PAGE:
Can GM Fight Back?
Wagoner says it can with some help-not a bailout-from Washington.
January 23 2006 by William J. Holstein
General Motors chief executive Rick Wagoner, who has announced plans to cut 30,000 jobs and close nine factories by 2008, says the Bush Administration is making a mistake by targeting China’s currency, not Japan’s. Here are highlights of an interview conducted originally for The New York Times:
Q. Is GM going into Chapter 11?
I think we’ve got a good plan to get the business turned around. I think as we’ve sat back and looked at where we are this year as things turned south, I think we have a pretty clear understanding of the areas where we needed to make significant progress. We are now executing those, and we have a lot of confidence that we’ve also been driving hard on the revenue side. If we execute the plan as we intend to, we’re going to see that things will turn and I hope all of this conversation around Chapter 11 begins to subside.
Q. What’s it like personally to be in the eye of such a big storm?
I’d rather not be in the financial position that we’re in, but I would use an analogy from when I played sports growing up. Is it more fun to play in a game that you won by 40 points? Or to play in one in which your backs were against the wall and you really had to use all of your capabilities and assets and your teammates’ capabilities and get the game moving in the right direction? The latter is clearly more energizing and more satisfying when you get it done.
Q. Can you sleep at night?
I probably have had less sleep this year than I normally have but when I do, I sleep just fine.
Q. What would you say is the psychology now at GM?
I would say that our people understand this is one of those few defining moments in the history of our enterprise.
Q. What are the crucial elements of your strategy?
First, we’re focused on product. I invite you to look at the next generation [sport] utility. The improvement is simply stunning. We need to keep that pace going. Second of all, we obviously have to step back and relook at how we’re going to market from a sales and marketing strategy.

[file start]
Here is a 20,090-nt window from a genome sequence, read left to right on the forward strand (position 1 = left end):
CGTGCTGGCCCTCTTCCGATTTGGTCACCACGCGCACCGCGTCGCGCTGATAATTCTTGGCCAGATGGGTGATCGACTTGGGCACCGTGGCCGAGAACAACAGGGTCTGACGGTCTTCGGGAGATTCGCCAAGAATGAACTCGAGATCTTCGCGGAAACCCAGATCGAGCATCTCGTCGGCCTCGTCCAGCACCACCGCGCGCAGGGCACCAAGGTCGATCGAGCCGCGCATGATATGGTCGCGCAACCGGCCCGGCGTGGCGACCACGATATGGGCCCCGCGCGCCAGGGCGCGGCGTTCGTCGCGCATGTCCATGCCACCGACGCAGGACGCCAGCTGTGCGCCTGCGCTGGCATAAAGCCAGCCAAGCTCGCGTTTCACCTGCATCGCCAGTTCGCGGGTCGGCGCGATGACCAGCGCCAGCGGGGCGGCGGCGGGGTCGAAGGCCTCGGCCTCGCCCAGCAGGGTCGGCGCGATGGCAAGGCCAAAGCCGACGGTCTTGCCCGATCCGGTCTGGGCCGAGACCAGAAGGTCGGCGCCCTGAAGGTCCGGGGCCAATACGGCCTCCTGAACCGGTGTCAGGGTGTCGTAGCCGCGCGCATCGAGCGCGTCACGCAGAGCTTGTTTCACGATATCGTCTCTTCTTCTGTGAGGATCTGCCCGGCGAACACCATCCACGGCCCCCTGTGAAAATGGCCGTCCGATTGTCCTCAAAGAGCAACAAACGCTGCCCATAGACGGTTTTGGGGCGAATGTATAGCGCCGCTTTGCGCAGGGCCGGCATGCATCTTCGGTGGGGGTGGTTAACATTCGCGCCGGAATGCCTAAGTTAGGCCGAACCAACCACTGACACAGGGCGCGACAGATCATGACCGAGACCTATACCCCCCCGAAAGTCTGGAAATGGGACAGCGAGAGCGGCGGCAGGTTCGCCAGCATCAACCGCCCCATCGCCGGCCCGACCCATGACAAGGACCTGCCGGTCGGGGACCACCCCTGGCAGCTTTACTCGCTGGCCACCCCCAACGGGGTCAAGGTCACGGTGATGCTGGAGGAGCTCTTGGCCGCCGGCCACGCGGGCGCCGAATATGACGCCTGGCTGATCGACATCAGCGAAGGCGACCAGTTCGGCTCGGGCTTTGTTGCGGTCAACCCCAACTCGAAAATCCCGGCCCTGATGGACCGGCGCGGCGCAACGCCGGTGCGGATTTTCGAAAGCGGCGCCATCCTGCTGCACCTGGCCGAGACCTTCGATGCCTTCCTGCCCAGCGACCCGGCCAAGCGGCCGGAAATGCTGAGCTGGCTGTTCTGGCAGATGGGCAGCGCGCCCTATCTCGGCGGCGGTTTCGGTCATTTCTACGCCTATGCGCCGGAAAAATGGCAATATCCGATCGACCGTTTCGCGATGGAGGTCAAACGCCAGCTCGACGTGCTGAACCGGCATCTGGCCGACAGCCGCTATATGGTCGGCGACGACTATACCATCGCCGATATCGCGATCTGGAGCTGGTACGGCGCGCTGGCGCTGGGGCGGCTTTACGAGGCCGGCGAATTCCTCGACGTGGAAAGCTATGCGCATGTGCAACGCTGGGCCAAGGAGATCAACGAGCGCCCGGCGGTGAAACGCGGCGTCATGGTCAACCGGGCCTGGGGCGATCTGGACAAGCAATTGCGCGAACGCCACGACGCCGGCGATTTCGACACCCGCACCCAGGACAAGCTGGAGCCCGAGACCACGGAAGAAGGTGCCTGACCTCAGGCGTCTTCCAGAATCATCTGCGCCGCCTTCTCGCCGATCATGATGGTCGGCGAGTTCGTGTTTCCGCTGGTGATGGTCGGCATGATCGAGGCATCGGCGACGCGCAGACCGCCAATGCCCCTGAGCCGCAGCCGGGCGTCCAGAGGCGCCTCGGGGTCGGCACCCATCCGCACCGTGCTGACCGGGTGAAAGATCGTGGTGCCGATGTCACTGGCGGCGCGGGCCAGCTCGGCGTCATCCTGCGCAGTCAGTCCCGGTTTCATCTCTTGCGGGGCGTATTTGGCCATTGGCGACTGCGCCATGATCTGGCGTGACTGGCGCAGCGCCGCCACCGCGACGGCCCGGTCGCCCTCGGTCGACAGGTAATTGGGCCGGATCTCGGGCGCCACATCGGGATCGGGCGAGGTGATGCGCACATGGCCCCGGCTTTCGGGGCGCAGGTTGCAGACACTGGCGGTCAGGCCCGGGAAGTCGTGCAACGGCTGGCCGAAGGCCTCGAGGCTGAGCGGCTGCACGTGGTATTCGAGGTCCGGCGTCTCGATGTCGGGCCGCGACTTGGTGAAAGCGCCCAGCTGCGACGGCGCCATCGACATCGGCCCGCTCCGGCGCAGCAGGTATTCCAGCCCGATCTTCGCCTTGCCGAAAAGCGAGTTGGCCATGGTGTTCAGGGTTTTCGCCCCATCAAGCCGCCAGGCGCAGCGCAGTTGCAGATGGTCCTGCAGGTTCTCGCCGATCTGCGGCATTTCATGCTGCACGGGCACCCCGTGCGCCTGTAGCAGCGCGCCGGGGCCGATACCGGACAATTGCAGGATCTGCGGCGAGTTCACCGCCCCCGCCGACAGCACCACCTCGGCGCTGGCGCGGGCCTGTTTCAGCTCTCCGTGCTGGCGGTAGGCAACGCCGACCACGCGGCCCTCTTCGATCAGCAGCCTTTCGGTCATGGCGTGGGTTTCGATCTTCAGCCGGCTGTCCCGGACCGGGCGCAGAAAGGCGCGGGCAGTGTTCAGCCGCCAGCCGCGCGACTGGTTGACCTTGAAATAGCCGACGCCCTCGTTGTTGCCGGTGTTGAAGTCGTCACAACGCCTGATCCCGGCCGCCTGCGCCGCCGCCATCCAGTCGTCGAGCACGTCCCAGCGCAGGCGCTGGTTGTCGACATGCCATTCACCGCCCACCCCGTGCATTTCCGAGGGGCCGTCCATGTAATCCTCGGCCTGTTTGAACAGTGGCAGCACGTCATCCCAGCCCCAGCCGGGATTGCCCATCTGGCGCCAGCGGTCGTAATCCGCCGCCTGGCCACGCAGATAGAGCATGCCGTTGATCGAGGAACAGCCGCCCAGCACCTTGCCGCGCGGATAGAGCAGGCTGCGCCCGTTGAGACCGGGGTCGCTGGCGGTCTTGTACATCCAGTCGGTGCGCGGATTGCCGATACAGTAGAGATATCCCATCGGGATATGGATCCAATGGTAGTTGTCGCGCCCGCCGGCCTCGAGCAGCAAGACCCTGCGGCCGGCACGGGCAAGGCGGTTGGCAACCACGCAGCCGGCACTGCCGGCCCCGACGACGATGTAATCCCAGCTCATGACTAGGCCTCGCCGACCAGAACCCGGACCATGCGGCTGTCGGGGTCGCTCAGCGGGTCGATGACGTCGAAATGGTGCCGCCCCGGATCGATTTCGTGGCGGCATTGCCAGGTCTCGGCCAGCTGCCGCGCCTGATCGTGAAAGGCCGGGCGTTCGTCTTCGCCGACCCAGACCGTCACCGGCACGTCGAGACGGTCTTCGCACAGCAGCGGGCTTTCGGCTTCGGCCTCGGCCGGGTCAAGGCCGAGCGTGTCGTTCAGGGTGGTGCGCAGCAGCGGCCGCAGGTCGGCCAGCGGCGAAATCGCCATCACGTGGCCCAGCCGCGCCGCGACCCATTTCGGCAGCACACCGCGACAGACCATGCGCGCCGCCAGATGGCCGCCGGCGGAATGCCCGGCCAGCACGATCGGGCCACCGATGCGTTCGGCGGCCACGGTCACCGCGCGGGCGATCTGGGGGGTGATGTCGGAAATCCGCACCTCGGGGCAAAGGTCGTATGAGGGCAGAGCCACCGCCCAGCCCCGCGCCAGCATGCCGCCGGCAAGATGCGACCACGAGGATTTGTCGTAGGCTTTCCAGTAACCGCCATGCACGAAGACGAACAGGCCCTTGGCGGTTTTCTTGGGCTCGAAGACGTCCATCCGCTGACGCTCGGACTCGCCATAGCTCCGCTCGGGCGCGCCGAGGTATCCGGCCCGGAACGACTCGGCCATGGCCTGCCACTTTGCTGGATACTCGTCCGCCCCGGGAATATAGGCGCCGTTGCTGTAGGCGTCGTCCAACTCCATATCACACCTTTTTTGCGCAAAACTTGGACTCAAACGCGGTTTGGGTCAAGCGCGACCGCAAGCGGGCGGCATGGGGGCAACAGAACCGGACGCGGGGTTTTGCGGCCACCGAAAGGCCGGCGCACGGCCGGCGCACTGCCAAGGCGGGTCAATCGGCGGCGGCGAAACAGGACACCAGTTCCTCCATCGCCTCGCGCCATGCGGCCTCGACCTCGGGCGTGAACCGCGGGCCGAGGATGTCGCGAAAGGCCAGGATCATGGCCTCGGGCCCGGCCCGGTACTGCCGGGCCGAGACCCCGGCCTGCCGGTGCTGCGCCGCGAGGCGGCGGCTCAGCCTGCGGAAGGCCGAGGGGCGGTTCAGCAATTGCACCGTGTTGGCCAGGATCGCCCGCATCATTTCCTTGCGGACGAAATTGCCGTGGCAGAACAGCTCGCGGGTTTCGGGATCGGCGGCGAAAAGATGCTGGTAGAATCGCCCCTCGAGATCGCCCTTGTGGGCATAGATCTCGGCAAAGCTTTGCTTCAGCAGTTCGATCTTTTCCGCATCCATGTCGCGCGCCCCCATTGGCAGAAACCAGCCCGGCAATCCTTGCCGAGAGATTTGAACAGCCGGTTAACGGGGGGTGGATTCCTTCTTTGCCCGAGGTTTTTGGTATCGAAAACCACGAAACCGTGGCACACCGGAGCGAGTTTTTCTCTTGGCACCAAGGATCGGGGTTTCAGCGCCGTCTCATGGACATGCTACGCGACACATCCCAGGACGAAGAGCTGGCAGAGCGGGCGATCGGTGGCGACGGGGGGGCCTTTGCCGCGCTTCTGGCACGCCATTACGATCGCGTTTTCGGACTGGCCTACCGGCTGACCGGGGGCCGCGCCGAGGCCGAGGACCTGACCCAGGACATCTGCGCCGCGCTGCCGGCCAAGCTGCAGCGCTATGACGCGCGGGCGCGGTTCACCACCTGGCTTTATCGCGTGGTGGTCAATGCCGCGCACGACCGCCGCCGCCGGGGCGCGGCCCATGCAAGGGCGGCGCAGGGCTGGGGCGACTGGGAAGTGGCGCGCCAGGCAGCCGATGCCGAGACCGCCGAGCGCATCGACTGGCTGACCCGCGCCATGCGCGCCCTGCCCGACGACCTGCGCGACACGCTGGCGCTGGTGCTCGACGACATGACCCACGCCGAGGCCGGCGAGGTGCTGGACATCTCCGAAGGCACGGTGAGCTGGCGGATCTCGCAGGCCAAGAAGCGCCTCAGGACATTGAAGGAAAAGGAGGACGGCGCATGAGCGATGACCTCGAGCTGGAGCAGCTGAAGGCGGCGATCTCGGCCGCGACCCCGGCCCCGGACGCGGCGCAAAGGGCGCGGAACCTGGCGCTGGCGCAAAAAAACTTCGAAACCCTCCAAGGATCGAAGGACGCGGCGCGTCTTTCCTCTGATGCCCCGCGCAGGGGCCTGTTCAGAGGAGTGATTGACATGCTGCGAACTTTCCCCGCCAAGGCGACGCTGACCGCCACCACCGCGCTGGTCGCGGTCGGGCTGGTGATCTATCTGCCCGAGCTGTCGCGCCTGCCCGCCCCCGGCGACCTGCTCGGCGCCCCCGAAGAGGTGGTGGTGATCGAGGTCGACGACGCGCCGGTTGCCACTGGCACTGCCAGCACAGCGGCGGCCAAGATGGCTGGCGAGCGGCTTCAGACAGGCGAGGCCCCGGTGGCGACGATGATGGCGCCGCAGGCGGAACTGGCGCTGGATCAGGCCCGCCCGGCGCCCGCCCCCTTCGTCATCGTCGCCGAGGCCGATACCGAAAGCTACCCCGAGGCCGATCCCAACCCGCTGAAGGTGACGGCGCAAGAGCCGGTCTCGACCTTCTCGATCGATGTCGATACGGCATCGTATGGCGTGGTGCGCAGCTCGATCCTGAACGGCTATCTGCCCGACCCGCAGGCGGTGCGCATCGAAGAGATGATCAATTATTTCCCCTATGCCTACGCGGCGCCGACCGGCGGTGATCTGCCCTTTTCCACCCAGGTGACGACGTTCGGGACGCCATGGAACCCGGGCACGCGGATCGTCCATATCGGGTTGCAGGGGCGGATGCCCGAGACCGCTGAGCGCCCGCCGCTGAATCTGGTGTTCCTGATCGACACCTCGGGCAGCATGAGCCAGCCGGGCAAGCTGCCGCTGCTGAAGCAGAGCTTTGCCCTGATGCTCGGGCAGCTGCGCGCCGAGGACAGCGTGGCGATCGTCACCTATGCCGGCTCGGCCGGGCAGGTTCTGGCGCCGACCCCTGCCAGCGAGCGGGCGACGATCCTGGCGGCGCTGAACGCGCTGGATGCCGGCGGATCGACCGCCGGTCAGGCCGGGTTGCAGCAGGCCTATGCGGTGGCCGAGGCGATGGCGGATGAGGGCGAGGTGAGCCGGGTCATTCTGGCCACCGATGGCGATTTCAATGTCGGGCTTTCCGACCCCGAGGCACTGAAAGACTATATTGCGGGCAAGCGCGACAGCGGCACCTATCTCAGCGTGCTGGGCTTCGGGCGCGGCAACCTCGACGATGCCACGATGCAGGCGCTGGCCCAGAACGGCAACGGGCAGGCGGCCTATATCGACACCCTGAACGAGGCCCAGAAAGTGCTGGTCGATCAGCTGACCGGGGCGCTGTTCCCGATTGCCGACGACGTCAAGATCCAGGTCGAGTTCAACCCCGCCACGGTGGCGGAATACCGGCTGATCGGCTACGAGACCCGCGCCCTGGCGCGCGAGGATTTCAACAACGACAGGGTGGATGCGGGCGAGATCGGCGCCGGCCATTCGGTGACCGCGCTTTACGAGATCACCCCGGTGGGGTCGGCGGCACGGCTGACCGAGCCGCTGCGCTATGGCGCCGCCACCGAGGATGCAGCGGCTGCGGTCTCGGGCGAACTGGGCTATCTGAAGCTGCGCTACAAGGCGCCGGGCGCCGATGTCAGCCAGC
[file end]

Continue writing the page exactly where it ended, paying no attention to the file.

The third area is basically a frontal assault on all areas of cost to make sure we are driving to be the absolute most efficient manufacturer in the world. That’s hard because it’s meant significant capacity reductions and it means continuing to trim down work forces in the high cost countries, like the U.S. and Germany.
Fourth is the very challenging issue of addressing health care. We have a breakthrough agreement with the UAW. It’s historic in its nature, but I would say it’s a very important first step to getting health care costs and particularly the legacy aspect of those under control. It’s a massive competitive disadvantage which we simply as an enterprise cannot carry.
Q. 2005 was the first year you sold more vehicles outside the U.S. than inside. What are the implications?
The implications are good and bad. It’s good that we’re growing so much outside the U.S. It’s bad that we’re selling less in the U.S. this year than we were last year by a small margin. That disparity is going to continue to grow. I want it to grow because we do well overseas. As the famous bank robber Willie Sutton said, “You rob banks because that’s where the money is.”
Q. When you say you want a “level playing field” from Washington, what do you mean by that?